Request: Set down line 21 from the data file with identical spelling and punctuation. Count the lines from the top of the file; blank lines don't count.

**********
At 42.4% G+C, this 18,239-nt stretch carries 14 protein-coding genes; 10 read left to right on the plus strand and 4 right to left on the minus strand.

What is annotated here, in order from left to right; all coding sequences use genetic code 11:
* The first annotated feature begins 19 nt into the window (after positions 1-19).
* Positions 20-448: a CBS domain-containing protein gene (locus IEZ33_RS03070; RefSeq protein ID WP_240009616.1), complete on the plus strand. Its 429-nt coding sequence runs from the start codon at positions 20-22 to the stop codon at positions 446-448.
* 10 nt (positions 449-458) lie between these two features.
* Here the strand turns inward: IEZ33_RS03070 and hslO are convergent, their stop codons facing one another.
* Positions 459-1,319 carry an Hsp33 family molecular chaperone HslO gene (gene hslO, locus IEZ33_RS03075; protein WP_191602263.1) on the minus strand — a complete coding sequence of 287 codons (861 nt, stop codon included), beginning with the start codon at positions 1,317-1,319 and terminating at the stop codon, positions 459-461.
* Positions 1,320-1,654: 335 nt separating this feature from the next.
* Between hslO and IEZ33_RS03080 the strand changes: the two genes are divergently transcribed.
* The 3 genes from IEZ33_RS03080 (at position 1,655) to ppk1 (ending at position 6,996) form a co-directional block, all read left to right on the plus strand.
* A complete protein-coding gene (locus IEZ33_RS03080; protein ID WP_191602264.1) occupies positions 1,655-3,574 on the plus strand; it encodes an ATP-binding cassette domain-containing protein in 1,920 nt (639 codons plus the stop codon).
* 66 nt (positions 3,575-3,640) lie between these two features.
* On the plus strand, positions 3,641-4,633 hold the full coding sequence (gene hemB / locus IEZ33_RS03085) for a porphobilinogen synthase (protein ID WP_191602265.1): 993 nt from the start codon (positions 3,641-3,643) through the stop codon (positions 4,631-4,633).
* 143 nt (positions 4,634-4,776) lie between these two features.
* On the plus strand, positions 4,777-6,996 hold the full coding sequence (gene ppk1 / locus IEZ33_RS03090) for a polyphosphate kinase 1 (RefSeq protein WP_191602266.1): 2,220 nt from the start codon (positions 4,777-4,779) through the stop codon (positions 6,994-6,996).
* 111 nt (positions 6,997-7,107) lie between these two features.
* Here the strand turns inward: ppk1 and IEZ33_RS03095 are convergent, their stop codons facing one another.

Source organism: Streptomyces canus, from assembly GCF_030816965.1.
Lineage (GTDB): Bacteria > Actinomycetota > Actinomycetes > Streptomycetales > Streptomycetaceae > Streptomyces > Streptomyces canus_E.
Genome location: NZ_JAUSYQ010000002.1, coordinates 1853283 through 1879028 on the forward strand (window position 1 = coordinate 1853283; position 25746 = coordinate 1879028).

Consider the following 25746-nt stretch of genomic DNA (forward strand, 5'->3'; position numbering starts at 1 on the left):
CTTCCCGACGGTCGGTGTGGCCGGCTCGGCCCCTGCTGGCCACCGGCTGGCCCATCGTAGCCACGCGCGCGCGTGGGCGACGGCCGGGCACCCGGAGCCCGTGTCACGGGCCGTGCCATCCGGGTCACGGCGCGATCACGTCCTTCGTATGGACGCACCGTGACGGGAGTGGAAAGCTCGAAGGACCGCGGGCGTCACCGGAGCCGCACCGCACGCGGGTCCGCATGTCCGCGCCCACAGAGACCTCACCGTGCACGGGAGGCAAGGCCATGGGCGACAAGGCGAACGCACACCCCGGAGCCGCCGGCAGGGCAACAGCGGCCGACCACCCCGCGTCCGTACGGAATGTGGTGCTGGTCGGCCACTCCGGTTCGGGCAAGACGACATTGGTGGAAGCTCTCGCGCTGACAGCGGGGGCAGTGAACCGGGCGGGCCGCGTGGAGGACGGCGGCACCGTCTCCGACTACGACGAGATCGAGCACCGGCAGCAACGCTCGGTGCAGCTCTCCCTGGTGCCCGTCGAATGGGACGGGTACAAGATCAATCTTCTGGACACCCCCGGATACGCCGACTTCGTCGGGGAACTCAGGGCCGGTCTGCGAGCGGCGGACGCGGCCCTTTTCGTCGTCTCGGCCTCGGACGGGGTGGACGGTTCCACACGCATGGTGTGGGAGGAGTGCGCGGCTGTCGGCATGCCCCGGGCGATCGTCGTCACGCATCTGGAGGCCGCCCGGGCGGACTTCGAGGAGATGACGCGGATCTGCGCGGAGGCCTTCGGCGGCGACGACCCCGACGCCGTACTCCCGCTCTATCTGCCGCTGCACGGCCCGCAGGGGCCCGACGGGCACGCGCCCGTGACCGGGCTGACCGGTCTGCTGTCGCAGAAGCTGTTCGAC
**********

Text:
Consider the following 25746-nt stretch of genomic DNA (forward strand, 5'->3'; position numbering starts at 1 on the left):